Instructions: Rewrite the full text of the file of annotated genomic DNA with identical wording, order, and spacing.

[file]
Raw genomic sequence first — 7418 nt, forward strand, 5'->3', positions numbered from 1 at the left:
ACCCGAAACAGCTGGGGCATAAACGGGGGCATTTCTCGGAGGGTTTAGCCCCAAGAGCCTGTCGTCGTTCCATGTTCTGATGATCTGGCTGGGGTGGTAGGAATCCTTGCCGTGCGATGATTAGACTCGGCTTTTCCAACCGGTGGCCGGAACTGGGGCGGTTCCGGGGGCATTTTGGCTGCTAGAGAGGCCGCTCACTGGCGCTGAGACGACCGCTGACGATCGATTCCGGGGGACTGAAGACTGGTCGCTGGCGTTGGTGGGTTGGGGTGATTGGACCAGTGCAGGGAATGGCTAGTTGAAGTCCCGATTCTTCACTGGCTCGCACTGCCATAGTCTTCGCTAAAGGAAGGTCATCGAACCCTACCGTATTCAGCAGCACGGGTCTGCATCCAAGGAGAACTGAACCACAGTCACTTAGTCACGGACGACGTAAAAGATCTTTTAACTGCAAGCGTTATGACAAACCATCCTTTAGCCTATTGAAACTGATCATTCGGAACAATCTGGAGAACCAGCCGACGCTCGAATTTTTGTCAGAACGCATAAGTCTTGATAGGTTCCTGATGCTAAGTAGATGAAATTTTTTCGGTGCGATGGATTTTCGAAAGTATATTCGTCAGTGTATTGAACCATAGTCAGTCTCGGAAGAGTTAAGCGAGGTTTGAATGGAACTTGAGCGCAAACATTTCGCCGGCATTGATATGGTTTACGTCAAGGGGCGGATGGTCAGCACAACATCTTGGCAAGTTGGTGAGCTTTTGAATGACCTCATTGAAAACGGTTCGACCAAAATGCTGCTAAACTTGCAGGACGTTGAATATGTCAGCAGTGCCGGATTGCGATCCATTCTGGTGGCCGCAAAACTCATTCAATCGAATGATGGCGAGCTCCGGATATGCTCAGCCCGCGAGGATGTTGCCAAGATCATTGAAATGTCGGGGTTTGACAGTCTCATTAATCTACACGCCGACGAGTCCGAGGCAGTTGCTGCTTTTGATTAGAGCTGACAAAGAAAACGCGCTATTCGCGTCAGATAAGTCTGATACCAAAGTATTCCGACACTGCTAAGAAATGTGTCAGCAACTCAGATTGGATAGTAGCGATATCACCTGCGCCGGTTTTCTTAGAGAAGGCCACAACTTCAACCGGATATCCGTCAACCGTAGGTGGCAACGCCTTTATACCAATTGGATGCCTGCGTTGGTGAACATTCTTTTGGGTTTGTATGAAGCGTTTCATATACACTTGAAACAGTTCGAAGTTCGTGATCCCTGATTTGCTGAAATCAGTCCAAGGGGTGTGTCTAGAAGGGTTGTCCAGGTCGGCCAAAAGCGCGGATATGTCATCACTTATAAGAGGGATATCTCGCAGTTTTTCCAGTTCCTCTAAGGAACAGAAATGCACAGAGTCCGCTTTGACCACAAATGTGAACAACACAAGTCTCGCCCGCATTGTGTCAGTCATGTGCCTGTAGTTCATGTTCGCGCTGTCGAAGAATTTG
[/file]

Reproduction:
Raw genomic sequence first — 7418 nt, forward strand, 5'->3', positions numbered from 1 at the left:
ACCCGAAACAGCTGGGGCATAAACGGGGGCATTTCTCGGAGGGTTTAGCCCCAAGAGCCTGTCGTCGTTCCATGTTCTGATGATCTGGCTGGGGTGGTAGGAATCCTTGCCGTGCGATGATTAGACTCGGCTTTTCCAACCGGTGGCCGGAACTGGGGCGGTTCCGGGGGCATTTTGGCTGCTAGAGAGGCCGCTCACTGGCGCTGAGACGACCGCTGACGATCGATTCCGGGGGACTGAAGACTGGTCGCTGGCGTTGGTGGGTTGGGGTGATTGGACCAGTGCAGGGAATGGCTAGTTGAAGTCCCGATTCTTCACTGGCTCGCACTGCCATAGTCTTCGCTAAAGGAAGGTCATCGAACCCTACCGTATTCAGCAGCACGGGTCTGCATCCAAGGAGAACTGAACCACAGTCACTTAGTCACGGACGACGTAAAAGATCTTTTAACTGCAAGCGTTATGACAAACCATCCTTTAGCCTATTGAAACTGATCATTCGGAACAATCTGGAGAACCAGCCGACGCTCGAATTTTTGTCAGAACGCATAAGTCTTGATAGGTTCCTGATGCTAAGTAGATGAAATTTTTTCGGTGCGATGGATTTTCGAAAGTATATTCGTCAGTGTATTGAACCATAGTCAGTCTCGGAAGAGTTAAGCGAGGTTTGAATGGAACTTGAGCGCAAACATTTCGCCGGCATTGATATGGTTTACGTCAAGGGGCGGATGGTCAGCACAACATCTTGGCAAGTTGGTGAGCTTTTGAATGACCTCATTGAAAACGGTTCGACCAAAATGCTGCTAAACTTGCAGGACGTTGAATATGTCAGCAGTGCCGGATTGCGATCCATTCTGGTGGCCGCAAAACTCATTCAATCGAATGATGGCGAGCTCCGGATATGCTCAGCCCGCGAGGATGTTGCCAAGATCATTGAAATGTCGGGGTTTGACAGTCTCATTAATCTACACGCCGACGAGTCCGAGGCAGTTGCTGCTTTTGATTAGAGCTGACAAAGAAAACGCGCTATTCGCGTCAGATAAGTCTGATACCAAAGTATTCCGACACTGCTAAGAAATGTGTCAGCAACTCAGATTGGATAGTAGCGATATCACCTGCGCCGGTTTTCTTAGAGAAGGCCACAACTTCAACCGGATATCCGTCAACCGTAGGTGGCAACGCCTTTATACCAATTGGATGCCTGCGTTGGTGAACATTCTTTTGGGTTTGTATGAAGCGTTTCATATACACTTGAAACAGTTCGAAGTTCGTGATCCCTGATTTGCTGAAATCAGTCCAAGGGGTGTGTCTAGAAGGGTTGTCCAGGTCGGCCAAAAGCGCGGATATGTCATCACTTATAAGAGGGATATCTCGCAGTTTTTCCAGTTCCTCTAAGGAACAGAAATGCACAGAGTCCGCTTTGACCACAAATGTGAACAACACAAGTCTCGCCCGCATTGTGTCAGTCATGTGCCTGTAGTTCATGTTCGCGCTGTCGAAGAATTTG